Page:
The term Cognitive Dissonance first appeared in 1956 and was coined by Leon Festinger to describe the mental stress caused by holding two incompatible beliefs at the same time. Festinger and his fellow researchers had infiltrated a doomsday cult that believed the world was ending, and that they were going to be rescued. Some group members sold their homes and some left marriages and jobs to go and meet a spacecraft and travel to the planet Clarion. On the designated night, their expected mode of transport did not appear. The clock ticked. Some of the group began to look worried. Goodness, what to do?
One member of the group realised he’d been a fool, slunk home, and begged forgiveness. The rest doubled down. They proclaimed that they had just received another message. It said that they had spread so much light, that the God of Earth had decided to spare the planet from destruction.
There are still plenty of examples of this ‘doubling down’ to be witnessed. We wonder why facts are not persuasive and where some groups find credulous followers. Are human beings that stupid? we ask, as we watch the news. We wonder why people who should admit they have messed up, find it so hard to do so. We think they are embarrassed. It is far more likely they have simply adjusted the two incompatible thoughts in their head – and made themselves OK.
This is because it is hard for us to say, I have made a mistake in my thinking. Mark Twain famously noted, ‘it is easier to fool the people, than to convince them that they have been fooled.’ Why? Because then we would have to admit we were fooled. It is easier to double down. Conmen and scammers understand this very well.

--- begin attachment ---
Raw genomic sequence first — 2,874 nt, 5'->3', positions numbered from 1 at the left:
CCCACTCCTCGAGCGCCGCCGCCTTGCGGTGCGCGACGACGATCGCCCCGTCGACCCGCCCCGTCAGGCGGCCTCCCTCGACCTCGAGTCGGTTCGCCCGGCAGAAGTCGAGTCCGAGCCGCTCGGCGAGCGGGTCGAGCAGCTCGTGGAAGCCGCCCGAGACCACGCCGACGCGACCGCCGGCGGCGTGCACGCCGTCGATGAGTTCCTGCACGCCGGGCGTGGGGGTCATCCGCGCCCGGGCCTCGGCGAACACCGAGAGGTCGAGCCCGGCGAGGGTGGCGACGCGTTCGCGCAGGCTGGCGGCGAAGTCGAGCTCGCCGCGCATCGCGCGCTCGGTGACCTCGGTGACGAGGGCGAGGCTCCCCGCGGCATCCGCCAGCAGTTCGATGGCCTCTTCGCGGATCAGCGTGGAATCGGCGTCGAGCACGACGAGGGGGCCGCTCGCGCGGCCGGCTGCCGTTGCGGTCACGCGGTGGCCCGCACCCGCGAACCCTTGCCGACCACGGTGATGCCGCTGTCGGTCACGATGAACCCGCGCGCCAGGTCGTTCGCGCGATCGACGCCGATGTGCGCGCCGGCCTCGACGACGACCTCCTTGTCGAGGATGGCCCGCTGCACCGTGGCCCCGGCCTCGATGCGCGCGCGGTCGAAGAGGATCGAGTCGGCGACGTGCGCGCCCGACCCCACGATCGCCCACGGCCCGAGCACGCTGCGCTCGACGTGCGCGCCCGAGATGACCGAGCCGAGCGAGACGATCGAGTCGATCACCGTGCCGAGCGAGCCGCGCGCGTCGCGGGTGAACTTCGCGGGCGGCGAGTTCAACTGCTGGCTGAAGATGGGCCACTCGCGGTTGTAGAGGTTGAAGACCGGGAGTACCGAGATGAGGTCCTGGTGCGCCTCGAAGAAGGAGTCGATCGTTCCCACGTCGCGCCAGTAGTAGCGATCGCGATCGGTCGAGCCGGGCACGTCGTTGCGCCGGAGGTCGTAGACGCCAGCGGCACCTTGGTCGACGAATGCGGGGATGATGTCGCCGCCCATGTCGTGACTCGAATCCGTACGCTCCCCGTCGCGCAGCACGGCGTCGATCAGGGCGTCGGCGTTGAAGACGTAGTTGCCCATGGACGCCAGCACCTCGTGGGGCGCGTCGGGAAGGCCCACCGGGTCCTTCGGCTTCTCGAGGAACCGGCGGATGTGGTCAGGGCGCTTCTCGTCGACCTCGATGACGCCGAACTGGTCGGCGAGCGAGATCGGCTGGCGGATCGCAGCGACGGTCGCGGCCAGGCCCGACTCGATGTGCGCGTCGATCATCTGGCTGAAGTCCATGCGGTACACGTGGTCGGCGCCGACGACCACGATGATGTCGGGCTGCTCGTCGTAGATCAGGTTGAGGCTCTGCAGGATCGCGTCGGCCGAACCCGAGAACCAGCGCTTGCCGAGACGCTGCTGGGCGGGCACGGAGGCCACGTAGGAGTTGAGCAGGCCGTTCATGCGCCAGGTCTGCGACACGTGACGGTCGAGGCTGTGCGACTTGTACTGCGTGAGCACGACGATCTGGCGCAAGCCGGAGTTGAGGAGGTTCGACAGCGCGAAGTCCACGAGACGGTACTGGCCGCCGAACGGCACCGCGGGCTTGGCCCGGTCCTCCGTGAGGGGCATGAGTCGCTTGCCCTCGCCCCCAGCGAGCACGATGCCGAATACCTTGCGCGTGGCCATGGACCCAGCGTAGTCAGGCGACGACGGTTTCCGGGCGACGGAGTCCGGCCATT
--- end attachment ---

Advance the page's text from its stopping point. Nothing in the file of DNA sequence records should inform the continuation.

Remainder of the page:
But it must be stated that we all experience cognitive dissonance, and that we are all capable of deluding ourselves to resolve some mental stress. We put ourselves at further ease by only being around people who agree with us and selecting media that supports our thinking. It can be very comfortable.
Of course, we could apply critical thinking to our assumptions. We could expose ourselves to ideas that go against our well-watered opinions. We could just look at ourselves occasionally and ask, could it be me? Did I contribute to that problem? Did I make a mistake? What spaceship to Planet Clarion have I been waiting for? But that would be – uncomfortable. And who wants that?
Some years ago, a colleague convened the Cognitive Dissonance Club to ponder this human habit. It was also a good excuse for lunchtime beers. We have been talking lately because he’s going through quite a bit of cognitive dissonance. He was working on a project where his considerable brain was not welcome. After a career in which he was valued for constructive criticism, it was confusing to suddenly be viewed as an obstruction. He won’t be going back, and I pity the organisation that has just lost him. Moreover, I pity the public that assumes this organisation is managed with safety in mind, and employs wise, careful people.
He is, as always, prepared to ask the hardest question; is it me? I am fairly certain the answer is no, but I do suspect he was in the wrong place. It is optimistic to think that all managers want to be challenged or hear about potential problems. If you enjoy thinking you’re right, then being warned about problems causes cognitive dissonance and cognitive dissonance, we know, is unwelcome mental stress. Knobs will be adjusted to make the picture right and end the annoying fuzziness. My old colleague had become annoying fuzziness. This organisation is on a dangerous path, and no-one will be arriving from Planet Clarion to fix the mess.
In the meantime, we need to reconvene The Cognitive Dissonance club. We all need a beer, urgently.